(SPRINGFIELD) Governor J.B. Pritzker spoke today about the University of Chicago Chapin Hall study he commissioned to dig into the Department of Child and Family Services (DCFS). The report says DCFS has been burdened by ineffective supervision, significant communication gaps, problems with high risk cases, and a lack of clarity with job roles. Pritzker said, “These challenges are the result of many years of misguided decisions, underdeveloped program roll outs, and unacceptable funding cuts.” The report offers nine recommendations for action, that Pritzker says will be put in place. “I want to be clear. We will be adopting every recommendation in this report with as much expediency as possible,” explained Pritzker. Governor Pritzker has said he would like to increase funding to DCFS by $75 million while adding 126 new case workers.
Locally, Tazewell County State’s Attorney Stewart Umholtz says he’s heard it all before. This is the sixth Governor to take office since Umholtz has been State’s Attorney. “In the past there’s been press conferences but there’s no follow through with action,” he explained. When it comes to breaking down the complex system, Umholtz says the issue lies at the base. “We need to find some way in our society to rebuild the family unit,” said Umholtz. He said part of the problem is accessibility. The DCFS local office was across the street from the courthouse, making it easy to build relationships between the courts and clients. Now they are centralized in Peoria where that office serves a much larger area. “If we’re going to have a DCFS, we need to provide those case workers with the resources to do what’s best for that child,” explained Umholtz.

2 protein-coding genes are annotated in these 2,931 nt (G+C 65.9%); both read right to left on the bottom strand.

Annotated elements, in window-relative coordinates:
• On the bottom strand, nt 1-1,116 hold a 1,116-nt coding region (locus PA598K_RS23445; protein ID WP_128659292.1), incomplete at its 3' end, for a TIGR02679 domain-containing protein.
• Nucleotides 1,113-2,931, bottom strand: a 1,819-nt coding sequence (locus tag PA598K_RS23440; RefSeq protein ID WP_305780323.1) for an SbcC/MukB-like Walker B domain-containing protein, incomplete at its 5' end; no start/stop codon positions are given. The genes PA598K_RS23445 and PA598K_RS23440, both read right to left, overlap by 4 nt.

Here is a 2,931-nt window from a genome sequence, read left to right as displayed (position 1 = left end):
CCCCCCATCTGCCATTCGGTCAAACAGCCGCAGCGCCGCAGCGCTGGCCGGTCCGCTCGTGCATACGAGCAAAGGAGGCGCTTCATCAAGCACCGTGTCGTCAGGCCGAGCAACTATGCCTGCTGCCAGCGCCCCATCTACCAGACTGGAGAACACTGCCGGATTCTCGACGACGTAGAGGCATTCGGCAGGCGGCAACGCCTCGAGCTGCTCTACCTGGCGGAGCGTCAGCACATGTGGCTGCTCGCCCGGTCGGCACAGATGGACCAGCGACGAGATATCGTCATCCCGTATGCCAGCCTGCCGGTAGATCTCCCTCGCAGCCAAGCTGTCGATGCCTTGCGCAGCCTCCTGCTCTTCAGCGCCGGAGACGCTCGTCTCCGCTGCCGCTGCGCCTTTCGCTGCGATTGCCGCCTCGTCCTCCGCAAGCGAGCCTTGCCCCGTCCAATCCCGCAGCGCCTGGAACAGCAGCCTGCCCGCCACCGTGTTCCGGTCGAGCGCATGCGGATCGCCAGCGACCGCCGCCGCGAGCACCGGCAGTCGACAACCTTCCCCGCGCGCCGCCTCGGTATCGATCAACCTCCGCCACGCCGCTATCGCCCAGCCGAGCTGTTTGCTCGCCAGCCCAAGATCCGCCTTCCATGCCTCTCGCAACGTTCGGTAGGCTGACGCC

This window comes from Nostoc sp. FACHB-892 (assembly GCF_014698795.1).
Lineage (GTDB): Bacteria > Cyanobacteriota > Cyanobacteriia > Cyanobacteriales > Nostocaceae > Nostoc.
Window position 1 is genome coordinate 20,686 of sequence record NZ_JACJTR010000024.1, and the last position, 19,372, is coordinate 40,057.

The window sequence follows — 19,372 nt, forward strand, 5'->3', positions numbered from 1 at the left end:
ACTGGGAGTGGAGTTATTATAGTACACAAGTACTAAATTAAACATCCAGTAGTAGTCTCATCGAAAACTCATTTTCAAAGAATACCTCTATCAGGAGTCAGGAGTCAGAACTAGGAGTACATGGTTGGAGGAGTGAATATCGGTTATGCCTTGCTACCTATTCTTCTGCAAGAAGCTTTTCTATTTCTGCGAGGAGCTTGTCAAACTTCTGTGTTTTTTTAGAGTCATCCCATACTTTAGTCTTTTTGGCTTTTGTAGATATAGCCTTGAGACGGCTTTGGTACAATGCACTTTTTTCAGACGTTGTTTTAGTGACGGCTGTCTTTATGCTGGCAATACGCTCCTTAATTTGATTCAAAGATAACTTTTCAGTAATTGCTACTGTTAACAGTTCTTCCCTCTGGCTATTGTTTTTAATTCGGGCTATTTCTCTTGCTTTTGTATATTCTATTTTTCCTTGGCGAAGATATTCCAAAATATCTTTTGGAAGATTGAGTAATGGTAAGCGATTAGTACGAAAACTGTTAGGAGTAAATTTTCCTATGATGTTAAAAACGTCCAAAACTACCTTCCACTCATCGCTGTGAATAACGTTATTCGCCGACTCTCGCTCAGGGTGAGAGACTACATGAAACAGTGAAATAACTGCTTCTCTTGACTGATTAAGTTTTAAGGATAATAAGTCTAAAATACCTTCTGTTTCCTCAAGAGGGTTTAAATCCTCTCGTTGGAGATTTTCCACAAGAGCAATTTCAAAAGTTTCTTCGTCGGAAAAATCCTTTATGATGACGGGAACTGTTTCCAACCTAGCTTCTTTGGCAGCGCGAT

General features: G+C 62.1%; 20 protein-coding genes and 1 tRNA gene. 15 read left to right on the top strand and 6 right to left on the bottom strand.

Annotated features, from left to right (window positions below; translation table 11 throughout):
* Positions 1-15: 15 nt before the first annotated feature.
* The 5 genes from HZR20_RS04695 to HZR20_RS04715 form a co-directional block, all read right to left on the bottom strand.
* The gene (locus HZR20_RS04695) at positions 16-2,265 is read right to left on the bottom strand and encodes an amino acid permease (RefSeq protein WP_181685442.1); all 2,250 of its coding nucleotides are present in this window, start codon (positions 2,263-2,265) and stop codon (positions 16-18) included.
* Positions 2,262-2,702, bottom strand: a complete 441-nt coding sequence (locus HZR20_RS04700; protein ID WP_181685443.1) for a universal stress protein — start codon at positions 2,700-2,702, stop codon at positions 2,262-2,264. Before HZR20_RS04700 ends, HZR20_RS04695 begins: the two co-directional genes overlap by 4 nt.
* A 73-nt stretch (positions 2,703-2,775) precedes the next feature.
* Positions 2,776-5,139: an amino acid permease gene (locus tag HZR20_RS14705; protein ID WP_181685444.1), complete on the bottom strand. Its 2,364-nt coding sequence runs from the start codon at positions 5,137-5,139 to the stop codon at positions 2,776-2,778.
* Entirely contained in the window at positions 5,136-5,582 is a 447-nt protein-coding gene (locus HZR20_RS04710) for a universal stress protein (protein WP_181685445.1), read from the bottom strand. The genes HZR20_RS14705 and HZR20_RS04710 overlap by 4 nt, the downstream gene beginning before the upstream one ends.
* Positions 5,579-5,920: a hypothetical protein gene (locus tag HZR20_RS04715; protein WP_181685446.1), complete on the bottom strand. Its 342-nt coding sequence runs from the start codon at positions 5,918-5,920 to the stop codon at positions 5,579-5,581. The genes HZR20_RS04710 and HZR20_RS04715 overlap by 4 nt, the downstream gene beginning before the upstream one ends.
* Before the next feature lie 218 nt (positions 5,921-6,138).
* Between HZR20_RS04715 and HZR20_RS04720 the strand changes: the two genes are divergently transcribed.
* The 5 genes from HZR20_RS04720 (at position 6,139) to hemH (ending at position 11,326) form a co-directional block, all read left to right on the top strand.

Court Appointed Special Advocates (CASA) is a non-profit group to uses volunteers to support children in the foster care system. Executive Director Pam Perrilles says according to recent data, children in Peoria County without a special advocate are in the system for an average of 39 months. Children with a CASA representative are in the system for an average of 25 months. The difference is over a year in the system for a child without support from an adult. Tazewell County representative Ryan Lacerna says there aren’t enough volunteers for each child to have support they need. In addition, he says case workers for DCFS are bogged down with a huge caseload. “I know that they’re over the maximum. Most of them are over the maximum that they’re allowed to carry,” Lacerna said. Lacerna also said there are over 600 children and families with open cases in Tazewell County, but less than a third have the support they need from CASA or elsewhere. For more information about CASA you can visit their website here.